Child poverty set to increase
Full impact of UK Government welfare reforms yet to take effect
The Deputy First Minister has welcomed official poverty statistics published today that show that the number of children living in relative poverty has fallen in Scotland between 2009/10 and 2011/12. However, she warned that there is no room for complacency in light of estimates suggesting that more than 50,000 children are at risk of being pushed into poverty in Scotland by 2020.
She pointed out that the figures do not take into account the full impact of the UK Government’s welfare reforms. The figures also show a fall in average household earnings in Scotland over two years from £461 per week to £436.
Ms Sturgeon said:
“These figures released today - while welcome - present a complex picture in terms of understanding child poverty in Scotland.
“While the number of children in poverty fell in 2011/12 compared to the previous year, this decrease was the result of an overall drop in average household incomes across the UK.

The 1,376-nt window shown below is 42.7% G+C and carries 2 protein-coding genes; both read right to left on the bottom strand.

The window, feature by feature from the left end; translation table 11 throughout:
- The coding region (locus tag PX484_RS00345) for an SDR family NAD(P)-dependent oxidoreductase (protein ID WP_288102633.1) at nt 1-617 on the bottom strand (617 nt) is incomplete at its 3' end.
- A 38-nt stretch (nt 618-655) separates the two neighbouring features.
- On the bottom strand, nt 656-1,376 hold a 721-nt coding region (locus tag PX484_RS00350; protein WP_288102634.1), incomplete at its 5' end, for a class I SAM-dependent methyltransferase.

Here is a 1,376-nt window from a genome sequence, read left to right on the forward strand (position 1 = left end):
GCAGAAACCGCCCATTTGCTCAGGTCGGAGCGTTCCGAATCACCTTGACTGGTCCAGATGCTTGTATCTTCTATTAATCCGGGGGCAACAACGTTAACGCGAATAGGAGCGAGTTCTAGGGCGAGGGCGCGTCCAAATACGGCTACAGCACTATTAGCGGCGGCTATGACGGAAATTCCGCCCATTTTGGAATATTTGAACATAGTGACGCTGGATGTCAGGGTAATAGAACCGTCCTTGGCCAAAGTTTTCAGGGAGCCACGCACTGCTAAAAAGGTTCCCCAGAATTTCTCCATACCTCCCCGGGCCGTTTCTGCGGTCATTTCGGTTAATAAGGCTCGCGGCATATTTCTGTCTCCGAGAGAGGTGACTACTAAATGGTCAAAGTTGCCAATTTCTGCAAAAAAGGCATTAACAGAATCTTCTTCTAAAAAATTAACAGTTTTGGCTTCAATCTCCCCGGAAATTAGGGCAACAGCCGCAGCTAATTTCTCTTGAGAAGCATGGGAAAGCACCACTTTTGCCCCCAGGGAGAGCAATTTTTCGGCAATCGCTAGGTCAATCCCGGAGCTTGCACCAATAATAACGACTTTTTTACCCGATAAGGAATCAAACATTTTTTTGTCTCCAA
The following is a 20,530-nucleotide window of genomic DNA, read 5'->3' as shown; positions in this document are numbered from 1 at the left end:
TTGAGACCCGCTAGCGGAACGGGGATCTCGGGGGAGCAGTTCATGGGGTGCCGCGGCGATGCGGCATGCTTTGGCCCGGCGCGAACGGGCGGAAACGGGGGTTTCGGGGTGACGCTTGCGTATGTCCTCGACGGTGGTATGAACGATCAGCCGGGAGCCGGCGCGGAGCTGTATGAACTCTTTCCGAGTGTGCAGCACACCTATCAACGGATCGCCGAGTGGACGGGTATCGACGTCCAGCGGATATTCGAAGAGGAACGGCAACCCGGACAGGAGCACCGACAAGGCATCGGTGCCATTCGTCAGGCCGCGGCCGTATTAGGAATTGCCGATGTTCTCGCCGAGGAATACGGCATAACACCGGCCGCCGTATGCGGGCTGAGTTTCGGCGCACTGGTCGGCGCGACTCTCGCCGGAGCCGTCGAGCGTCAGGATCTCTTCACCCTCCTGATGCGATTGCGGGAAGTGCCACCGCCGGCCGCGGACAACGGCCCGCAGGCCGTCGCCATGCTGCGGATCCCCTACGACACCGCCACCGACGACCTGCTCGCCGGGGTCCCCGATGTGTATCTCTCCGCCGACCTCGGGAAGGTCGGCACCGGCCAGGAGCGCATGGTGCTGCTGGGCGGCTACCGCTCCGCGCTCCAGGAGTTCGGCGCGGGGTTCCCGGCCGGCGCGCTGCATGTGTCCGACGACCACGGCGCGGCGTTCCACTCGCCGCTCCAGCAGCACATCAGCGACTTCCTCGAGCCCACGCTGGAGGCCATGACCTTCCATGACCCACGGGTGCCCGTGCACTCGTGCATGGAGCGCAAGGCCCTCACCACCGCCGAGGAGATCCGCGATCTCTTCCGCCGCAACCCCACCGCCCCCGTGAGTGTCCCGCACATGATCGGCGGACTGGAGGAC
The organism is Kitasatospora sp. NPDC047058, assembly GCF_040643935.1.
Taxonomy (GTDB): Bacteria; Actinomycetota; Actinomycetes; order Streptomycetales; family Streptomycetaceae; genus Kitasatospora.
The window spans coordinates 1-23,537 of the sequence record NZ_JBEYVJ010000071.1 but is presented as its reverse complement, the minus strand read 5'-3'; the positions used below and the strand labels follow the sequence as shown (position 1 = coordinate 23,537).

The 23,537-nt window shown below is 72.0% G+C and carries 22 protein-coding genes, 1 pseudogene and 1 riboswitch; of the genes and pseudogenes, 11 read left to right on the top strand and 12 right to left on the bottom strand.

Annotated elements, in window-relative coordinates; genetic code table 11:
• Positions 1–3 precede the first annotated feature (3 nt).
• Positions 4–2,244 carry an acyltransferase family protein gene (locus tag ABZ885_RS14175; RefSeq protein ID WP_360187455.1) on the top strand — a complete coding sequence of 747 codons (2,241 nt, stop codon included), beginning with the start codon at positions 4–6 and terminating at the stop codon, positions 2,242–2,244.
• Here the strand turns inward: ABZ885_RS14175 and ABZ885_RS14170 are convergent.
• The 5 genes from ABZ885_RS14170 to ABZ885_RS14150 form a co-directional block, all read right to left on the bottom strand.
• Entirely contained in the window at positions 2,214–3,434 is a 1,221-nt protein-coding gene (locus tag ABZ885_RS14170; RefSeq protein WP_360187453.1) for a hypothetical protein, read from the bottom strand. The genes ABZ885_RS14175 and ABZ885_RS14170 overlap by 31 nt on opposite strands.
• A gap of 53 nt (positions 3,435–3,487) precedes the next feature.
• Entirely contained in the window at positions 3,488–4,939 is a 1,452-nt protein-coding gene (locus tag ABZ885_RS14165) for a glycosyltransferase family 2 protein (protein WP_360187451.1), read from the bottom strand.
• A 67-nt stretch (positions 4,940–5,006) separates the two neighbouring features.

“We know that the UK Government’s welfare reforms are already having a significant impact on Scotland’s children, with further damaging changes still to take effect. These figures take into account the environment in 2011/12, but a number of changes have been made since then.
“These measures include changes to eligibility for child tax credits and working tax credits, which could, on average, mean that households will become around £700 per year worse off.
“While we must continue to do everything we can with the powers and resources we have, there is no doubt that a much greater ability to tackle the scandal of child poverty will be one of the big prizes of independence. This will of course take time, and no one is suggesting it will be easy.
“In an independent Scotland, we could take welfare decisions that would ensure fair and decent support for people. Over time we could create a system that would encourage those who can - and should work - into work, but also support people who are unable to work, allowing them to play a full and active part in society, and help to tackle poverty where it exists.
“Only with access to our own resources and the ability to join up policy across devolved and reserved areas, can we make the substantial difference we need to and tackle child poverty for good."
A recent Institute of Fiscal Studies report projected that 50,000 more children may be in poverty by 2020.
Link to statistics